Following her medical training and residency, Pockaj took a fellowship in immunotherapy and surgical oncology at the National Cancer Institute at NIH Working at the NIH, which houses some of the top researchers in the world, was an exciting experience and “solidified” in her a resolve to pursue basic research into cancer as well as clinical and surgical work in that area.

 

Melanoma: A Growing Killer

Pockaj’s main research focus is in melanoma. This cancer originates in skin cells that produce a brown pigment called melanin and is generally marked by a change in a pre-existing mole or the appearance of a new mole on previously clear skin. There are predicted to be 55,100 new cases of this skin cancer diagnosed in the United States in 2004, placing it in the top seven most prevalent cancers diagnosed. While the incidence of most cancer types is either decreasing or holding steady, the number of cases of this potentially lethal disease is on the rise.

Melanoma is one of the few cancers in which progress has been shown, in certain cases, to be altered by boosting a patient’s immune system. This has led researchers to focus on increasing patient immune response as a potential therapy.

There are two major components to a person’s immune system. One is the B lymphocyte (B-cell) and the other is the T-lymphocyte (T-cell). When a person’s immune system is boosted by a vaccine, it is the T-cell that recognizes the foreign substance (antigen) and produces an immune response. The key component of the immune response is a cytotoxic T-cell which recognizes the foreign substance resulting in tumor cell death. These so-called “killer cells” get “help” in attacking the tumor cells from helper T-cells.

One of the things that the cytotoxic T-cell needs from the helper T-cell is a protein called interleukin-2. This protein is made by the helper T-cell and then deposited outside of the cell. There it can bind to the surface of the cytotoxic T-cell, stimulating its growth and function.

How best to harness a patient’s own immune system is still under investigation. The prospect is further complicated by the fact that most patients with cancer have some degree of immunosuppression. Pockaj has explored the immune competence of patients with breast cancer in her recent publication in the Annals of Surgical Oncology and found a significant degree of immunosuppression even in early stage breast cancer patients.

One option that exists currently is to magnify the adaptive immune response while at the same time overcoming the immunosuppression, by treating metastatic melanoma patients with a high dose of interleukin-2. There are several caveats to this approach: Only about 15 percent of patients respond to this type of therapy, and the interleukin-2 is toxic, producing harsh side effects. Bittner, Zenhausern, and Pockaj have proposed genetic profiling as a means of identifying patients who will be most responsive to this therapy, limiting unnecessary usage of the drug.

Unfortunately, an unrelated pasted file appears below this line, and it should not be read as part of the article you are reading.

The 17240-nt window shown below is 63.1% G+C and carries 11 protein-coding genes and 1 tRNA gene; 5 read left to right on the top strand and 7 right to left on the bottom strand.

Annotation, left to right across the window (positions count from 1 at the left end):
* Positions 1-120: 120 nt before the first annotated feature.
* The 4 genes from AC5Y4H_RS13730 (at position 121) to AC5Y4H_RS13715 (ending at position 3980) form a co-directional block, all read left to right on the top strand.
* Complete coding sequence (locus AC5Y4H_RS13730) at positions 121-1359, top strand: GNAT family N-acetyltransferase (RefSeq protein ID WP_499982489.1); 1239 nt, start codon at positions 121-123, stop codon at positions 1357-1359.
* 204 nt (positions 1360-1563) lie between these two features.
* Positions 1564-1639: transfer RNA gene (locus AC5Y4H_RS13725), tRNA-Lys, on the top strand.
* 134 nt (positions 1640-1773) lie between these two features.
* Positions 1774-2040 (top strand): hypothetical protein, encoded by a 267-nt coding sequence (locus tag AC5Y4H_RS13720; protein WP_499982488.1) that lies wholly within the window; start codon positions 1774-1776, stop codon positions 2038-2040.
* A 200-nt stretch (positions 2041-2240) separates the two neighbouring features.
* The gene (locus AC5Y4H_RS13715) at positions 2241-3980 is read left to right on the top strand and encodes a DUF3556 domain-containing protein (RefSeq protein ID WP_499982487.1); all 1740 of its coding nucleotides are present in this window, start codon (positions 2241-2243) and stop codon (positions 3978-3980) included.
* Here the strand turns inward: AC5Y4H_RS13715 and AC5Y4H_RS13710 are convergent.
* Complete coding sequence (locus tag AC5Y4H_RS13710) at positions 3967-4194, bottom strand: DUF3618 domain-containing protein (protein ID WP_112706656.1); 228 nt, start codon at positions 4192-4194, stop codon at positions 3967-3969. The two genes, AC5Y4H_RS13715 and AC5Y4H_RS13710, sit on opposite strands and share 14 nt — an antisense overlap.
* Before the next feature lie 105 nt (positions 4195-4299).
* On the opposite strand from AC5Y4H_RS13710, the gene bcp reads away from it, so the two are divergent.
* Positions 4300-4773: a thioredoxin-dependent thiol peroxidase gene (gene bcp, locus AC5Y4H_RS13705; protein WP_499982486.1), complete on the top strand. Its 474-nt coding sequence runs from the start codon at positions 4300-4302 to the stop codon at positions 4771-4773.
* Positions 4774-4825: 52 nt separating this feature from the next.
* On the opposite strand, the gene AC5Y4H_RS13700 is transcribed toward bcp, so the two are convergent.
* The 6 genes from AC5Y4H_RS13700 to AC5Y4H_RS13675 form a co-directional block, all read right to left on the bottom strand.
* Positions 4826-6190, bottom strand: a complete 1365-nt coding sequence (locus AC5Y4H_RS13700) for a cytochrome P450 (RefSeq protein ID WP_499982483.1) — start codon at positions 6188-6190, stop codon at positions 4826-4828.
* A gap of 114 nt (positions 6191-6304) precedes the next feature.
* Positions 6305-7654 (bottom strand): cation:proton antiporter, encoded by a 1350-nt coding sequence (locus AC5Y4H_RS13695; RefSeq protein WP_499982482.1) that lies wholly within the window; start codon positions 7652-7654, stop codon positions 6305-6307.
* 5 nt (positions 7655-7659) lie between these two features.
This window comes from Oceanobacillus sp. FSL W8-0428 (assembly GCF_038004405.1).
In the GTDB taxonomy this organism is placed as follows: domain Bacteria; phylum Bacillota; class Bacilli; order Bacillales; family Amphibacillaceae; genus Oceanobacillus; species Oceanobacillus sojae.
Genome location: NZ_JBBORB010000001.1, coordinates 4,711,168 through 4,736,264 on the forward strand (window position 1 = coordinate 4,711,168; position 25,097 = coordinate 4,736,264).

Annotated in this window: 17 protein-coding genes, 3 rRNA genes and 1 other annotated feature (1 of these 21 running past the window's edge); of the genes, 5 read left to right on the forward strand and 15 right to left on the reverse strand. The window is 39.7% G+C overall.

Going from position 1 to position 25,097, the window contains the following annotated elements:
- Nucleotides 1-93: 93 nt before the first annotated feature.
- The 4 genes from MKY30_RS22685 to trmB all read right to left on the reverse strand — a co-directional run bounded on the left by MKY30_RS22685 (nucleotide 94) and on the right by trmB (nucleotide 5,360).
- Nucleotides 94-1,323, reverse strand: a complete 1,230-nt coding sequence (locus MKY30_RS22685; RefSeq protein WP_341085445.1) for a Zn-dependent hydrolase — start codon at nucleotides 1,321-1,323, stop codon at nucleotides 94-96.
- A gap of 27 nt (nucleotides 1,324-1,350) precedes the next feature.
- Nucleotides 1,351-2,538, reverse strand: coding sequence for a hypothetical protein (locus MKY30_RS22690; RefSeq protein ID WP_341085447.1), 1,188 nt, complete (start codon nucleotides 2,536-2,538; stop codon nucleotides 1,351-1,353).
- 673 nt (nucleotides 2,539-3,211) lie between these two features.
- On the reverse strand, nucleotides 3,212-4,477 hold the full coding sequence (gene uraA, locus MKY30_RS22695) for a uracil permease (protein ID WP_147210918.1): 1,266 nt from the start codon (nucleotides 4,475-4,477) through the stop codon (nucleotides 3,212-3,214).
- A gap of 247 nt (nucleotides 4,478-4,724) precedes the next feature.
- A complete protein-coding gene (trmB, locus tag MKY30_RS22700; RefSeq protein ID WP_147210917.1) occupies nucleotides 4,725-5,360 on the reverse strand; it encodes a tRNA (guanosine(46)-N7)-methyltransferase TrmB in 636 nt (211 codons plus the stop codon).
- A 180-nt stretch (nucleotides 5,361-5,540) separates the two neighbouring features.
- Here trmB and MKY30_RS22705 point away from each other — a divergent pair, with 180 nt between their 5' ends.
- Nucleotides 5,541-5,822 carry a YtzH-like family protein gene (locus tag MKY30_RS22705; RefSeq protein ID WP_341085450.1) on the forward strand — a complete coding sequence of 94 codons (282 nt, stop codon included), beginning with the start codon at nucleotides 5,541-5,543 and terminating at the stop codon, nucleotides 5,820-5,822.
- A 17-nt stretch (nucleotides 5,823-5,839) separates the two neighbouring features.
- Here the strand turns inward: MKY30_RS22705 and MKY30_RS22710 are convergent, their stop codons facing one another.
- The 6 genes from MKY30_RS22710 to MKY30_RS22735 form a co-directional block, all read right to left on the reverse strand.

The proposal outlines Pockaj’s role in administering interleukin-2 and collecting tissue samples in a clinical trial. The mRNA, which can be thought of as gene copies, will be removed from this tissue and then bound to a gene array chip using a process and automation developed by Zenhausern at ASU.

This gene array has thousands of genes fixed onto its surface. The mRNA copy of a gene will bind to the specific gene sequence on the chip that it was made from, generating a color signal. A brighter signal will indicate that more mRNA is bound (more copies) and that there is higher expression of that particular gene in a given tissue sample.

Following analysis by Bittner’s group at TGen, a profile of the amount of each gene expressed in patients that respond to interleukin-2 will be generated and compared to the profile of a patient that fails to respond. The increased/decreased expression of a certain gene or combination of genes between the two types of patient will generate a characteristic signature that physicians can look for in deciding the best treatment option for future patients.

This approach could be applied to an array of chemotherapy drugs as well. Such a proposal will be submitted by TGen and Mayo Clinic for funding on June 1.

Pockaj believes that this “molecular targeting of drugs” is the way of the future, allowing the clinician to “tailor therapy for individual patients.”

The advent of TGen in Arizona, she believes, adds an extra dimension that will bring Mayo Clinic in Scottsdale to world-class status in its ability to recruit top researchers and clinicians.

“I couldn’t have picked a better place to live or to practice medicine than Arizona and Mayo Clinic in Scottsdale.”